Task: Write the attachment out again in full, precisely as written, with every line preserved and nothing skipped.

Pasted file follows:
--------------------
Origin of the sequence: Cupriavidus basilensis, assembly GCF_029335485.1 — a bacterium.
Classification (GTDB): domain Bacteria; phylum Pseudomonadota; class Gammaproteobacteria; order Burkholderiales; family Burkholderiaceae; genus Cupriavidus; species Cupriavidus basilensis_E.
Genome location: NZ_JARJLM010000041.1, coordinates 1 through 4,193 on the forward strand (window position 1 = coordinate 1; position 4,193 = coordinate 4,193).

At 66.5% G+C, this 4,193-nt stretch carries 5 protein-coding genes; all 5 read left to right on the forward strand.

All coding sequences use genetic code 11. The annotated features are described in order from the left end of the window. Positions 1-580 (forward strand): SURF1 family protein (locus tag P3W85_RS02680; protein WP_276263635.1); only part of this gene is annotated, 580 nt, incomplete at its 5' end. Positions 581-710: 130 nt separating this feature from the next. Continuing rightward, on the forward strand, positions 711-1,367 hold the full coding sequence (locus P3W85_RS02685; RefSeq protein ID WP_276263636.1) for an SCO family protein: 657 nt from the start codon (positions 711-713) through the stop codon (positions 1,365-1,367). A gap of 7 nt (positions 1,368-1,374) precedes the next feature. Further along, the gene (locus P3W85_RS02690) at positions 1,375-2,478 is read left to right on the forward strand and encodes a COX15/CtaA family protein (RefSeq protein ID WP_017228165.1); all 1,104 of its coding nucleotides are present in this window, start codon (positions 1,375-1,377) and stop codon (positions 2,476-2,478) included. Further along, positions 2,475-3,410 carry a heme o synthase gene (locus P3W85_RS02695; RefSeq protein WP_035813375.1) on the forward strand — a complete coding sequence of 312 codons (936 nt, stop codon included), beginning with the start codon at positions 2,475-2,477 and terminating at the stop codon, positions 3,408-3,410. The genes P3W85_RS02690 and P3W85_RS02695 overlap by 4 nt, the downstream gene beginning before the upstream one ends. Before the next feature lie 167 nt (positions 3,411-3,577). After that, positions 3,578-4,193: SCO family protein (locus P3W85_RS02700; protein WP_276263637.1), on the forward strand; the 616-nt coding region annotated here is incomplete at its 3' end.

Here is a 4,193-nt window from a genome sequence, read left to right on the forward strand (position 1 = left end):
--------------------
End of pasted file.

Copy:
Origin of the sequence: Cupriavidus basilensis, assembly GCF_029335485.1 — a bacterium.
Classification (GTDB): domain Bacteria; phylum Pseudomonadota; class Gammaproteobacteria; order Burkholderiales; family Burkholderiaceae; genus Cupriavidus; species Cupriavidus basilensis_E.
Genome location: NZ_JARJLM010000041.1, coordinates 1 through 4,193 on the forward strand (window position 1 = coordinate 1; position 4,193 = coordinate 4,193).

At 66.5% G+C, this 4,193-nt stretch carries 5 protein-coding genes; all 5 read left to right on the forward strand.

All coding sequences use genetic code 11. The annotated features are described in order from the left end of the window. Positions 1-580 (forward strand): SURF1 family protein (locus tag P3W85_RS02680; protein WP_276263635.1); only part of this gene is annotated, 580 nt, incomplete at its 5' end. Positions 581-710: 130 nt separating this feature from the next. Continuing rightward, on the forward strand, positions 711-1,367 hold the full coding sequence (locus P3W85_RS02685; RefSeq protein ID WP_276263636.1) for an SCO family protein: 657 nt from the start codon (positions 711-713) through the stop codon (positions 1,365-1,367). A gap of 7 nt (positions 1,368-1,374) precedes the next feature. Further along, the gene (locus P3W85_RS02690) at positions 1,375-2,478 is read left to right on the forward strand and encodes a COX15/CtaA family protein (RefSeq protein ID WP_017228165.1); all 1,104 of its coding nucleotides are present in this window, start codon (positions 1,375-1,377) and stop codon (positions 2,476-2,478) included. Further along, positions 2,475-3,410 carry a heme o synthase gene (locus P3W85_RS02695; RefSeq protein WP_035813375.1) on the forward strand — a complete coding sequence of 312 codons (936 nt, stop codon included), beginning with the start codon at positions 2,475-2,477 and terminating at the stop codon, positions 3,408-3,410. The genes P3W85_RS02690 and P3W85_RS02695 overlap by 4 nt, the downstream gene beginning before the upstream one ends. Before the next feature lie 167 nt (positions 3,411-3,577). After that, positions 3,578-4,193: SCO family protein (locus P3W85_RS02700; protein WP_276263637.1), on the forward strand; the 616-nt coding region annotated here is incomplete at its 3' end.

Here is a 4,193-nt window from a genome sequence, read left to right on the forward strand (position 1 = left end):